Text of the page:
Proposed safety check regime for public sector workers problematic

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The Public Service Association believes proposed legislation which would see hundreds of thousands of workers screened and vetted is problematic and needs more work.

The Vulnerable Children Bill sets up a screening and vetting regime which will affect an estimated 376,000 public sector workers whose work brings them into contact with children.

This Bill is of significant interest to the PSA as it will involve thousands of members who work in state and contracted services.

In its submission to the select committee considering the legislation the PSA agrees that the protection of children from abuse must be a priority in New Zealand.

“We completely support the aim of reducing the risk of harm to children by requiring people employed or engaged in work that involves regular contact with children to be safety checked but there are some problems around how this Bill proposes to achieve that goal,” says PSA National Secretary Brenda Pilott.

The PSA submission expresses concern that the safety checking process is not transparent enough and there are no balancing employment law protections in place for workers. There is also no mechanism to ensure government departments work together and produce a consistent approach to screening and vetting.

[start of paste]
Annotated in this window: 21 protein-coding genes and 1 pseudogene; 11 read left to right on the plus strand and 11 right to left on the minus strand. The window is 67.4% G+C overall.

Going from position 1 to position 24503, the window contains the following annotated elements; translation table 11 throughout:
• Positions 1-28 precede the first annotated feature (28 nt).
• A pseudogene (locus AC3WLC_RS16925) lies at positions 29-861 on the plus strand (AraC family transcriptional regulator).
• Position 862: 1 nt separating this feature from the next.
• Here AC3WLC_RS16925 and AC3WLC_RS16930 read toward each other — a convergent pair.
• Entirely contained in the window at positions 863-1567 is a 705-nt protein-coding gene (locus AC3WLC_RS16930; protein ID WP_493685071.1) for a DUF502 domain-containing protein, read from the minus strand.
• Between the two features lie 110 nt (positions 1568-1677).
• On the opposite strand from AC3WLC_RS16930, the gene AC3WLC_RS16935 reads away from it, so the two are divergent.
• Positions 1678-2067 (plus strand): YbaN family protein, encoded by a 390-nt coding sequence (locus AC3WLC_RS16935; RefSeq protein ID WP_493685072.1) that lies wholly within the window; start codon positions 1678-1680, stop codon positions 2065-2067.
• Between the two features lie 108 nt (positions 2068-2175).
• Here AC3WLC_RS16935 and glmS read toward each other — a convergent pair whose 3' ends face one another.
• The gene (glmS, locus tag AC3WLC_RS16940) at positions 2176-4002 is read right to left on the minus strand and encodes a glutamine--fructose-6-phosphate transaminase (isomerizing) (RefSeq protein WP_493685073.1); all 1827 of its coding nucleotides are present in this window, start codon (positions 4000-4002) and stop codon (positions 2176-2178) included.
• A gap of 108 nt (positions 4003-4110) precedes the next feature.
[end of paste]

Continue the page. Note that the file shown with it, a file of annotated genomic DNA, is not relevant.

“One of the worries is that some workers may face unsubstantiated allegations which have not been proven, yet they may be forced out of work or denied employment,” says Brenda Pilott.

The PSA is recommending that any negative information that comes to light about a worker or prospective worker in the screening process be brought to the attention of the person concerned, and they should then have a right to reply and an opportunity to correct the information where appropriate.

The broad scope of the screening and vetting is also a concern and it’s not clear exactly who would be captured under the legislation.

Brenda Pilott says “it’s not clear for example whether a DOC ranger who only occasionally supervises groups of children staying overnight in a DOC hut would have to be safety checked.  For that reason we are recommending that the Bill be amended to make clear to both employers and employees who exactly is caught by the legislation.”

The cost of screening also appears to have been under-estimated and there could be an unfair cost burden placed on non-government organisations.  The PSA wants to see something in the legislation to ensure that cost of compliance of screening and vetting is picked up by the government and not passed onto other organisations, or employee.